Those who are gay, lesbian and transgender get all of the spotlight when it comes to conforming to the Bible’s design for sex—not that they are asking for it, but as a heterosexual with tons of sexual disorientation issues, I have to say I’m a little jealous. Continue Reading…

The Ask Amy column is originally written for The Denver Post and syndicated to other newspapers, including mine.  The December 16th column caught my attention:

Ask Amy: Teen in relationship with older man worries about sex in college

The columns are written by Amy Dickinson and great priority is given to allowing people to do whatever they want sexually as the answer to confusing relationship questions that are sent in.  I don’t read it very often because the answer is always pretty much the same, “do what you feel like doing and don’t let anyone tell you otherwise…oh, and make sure you use a condom,” which is why December 16th caught my eye.  I wondered how Amy was going to tell a teen to keep having sex with an older man or to tell the older man to keep having sex with the teen, all in the “express your freedom” and “free love” spirit of most of the columns.  This is not a bashing session on Amy Dickinson, as she is only a reflection on the rest of our culture.  A culture that thinks it can live by an “anything goes” rule for sex, without paying a price for it.  Meanwhile this very culture is crumbling to bits on the micro and macro level because of this abiding rule, but we continue snorting the drug even more rapidly than before.  There’s a reason Ask Amy is widely syndicated: people like being told they can do whatever they want sexually, with Amy even giving them a feeling of morality and good conscious to go along with it.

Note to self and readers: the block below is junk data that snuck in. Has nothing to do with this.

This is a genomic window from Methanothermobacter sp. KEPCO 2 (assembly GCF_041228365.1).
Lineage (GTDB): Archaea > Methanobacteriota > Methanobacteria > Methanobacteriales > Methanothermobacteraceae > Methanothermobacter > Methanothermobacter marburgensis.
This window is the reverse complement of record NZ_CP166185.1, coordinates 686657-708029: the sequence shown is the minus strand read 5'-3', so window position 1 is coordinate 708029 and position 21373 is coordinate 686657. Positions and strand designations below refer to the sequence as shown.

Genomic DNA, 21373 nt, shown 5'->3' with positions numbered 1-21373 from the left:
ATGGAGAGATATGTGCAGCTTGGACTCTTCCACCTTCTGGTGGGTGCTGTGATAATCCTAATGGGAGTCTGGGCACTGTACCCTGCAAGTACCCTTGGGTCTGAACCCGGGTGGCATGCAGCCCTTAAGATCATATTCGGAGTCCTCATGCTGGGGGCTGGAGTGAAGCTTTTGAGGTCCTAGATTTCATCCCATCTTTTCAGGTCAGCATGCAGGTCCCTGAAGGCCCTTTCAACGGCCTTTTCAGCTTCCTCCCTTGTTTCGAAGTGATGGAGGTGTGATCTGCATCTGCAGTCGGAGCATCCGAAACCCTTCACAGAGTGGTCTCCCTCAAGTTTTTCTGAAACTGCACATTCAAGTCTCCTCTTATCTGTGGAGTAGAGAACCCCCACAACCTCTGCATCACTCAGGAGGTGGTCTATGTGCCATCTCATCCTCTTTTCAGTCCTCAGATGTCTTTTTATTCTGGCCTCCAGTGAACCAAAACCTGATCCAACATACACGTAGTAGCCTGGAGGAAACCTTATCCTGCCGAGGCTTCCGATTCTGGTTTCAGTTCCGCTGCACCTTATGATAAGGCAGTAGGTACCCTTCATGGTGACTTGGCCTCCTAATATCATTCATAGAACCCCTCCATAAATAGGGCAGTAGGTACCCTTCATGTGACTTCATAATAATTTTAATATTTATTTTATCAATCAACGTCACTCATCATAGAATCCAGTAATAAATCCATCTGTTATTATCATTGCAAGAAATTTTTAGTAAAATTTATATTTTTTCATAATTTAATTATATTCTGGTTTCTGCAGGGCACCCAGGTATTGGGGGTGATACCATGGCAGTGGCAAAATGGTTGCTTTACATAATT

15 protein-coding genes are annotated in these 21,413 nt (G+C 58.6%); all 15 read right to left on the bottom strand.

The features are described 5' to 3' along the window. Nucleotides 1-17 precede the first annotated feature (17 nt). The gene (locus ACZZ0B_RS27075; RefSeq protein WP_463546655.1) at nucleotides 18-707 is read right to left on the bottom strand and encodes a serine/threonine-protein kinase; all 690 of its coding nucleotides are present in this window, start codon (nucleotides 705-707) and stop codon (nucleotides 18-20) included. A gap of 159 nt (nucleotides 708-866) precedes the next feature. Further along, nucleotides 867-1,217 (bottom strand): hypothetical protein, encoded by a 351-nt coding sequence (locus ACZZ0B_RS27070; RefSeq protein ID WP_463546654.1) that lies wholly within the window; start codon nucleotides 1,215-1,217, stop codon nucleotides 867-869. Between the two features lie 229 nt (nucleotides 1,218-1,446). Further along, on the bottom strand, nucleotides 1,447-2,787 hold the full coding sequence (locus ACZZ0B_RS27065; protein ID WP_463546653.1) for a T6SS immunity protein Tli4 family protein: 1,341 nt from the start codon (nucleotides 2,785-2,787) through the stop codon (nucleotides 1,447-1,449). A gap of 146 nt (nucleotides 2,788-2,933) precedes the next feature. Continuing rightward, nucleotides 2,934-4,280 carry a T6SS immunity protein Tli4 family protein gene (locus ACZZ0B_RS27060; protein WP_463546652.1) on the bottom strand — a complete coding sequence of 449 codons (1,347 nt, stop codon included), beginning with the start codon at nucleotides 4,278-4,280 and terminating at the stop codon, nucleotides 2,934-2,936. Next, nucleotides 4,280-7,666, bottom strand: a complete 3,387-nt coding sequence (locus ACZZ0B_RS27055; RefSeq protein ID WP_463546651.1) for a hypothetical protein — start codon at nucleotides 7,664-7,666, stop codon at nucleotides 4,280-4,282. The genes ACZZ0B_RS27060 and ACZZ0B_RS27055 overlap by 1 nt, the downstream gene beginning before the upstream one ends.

Now, back to the teen and older man… Continue Reading…

My next article is up on Covenant Eyes’ blog, check it out:

Myth Busters: “I’ll stop looking at porn when I get married”

(Please share the Covenant Eyes link, not the atacrossroads.net one, thanks!)

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Chris McKenna is the new Educational Resource Manager for Covenant Eyes and also runs the website Protect Young Eyes (www.protectyoungeyes.com).  Protect Young Eyes is loaded with free tools for parents, as Chris specializes in speaking weekly around the Midwest to parents and students on using the Internet better as the latest apps and devices hit the market.

Noah and Chris each share how they overcame addictions to pornography, as they discuss what both kids and adults are up against today in the age of mobile devices.  This is a must-listen for anyone who struggles with lust, as well as anyone parenting kids in this new day and age.  Most people would never imagine their kids are looking at porn on their tablets or phones, but there’s a good chance they are, or soon will be.  Some will be surprised to hear all the ways their child might be accessing porn outside of the standard internet browser (e.g. Instagram, Twitter, etc.)

You can book Chris for speaking engagements through his website www.protectyoungeyes.com.

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You can listen to Noah’s interview with Chris McKenna below via the Podbean Player or you can subscribe to all “Behind the Curtain” Ministry Podcast episodes on iTunes (if you like what you hear, feel free to write a review)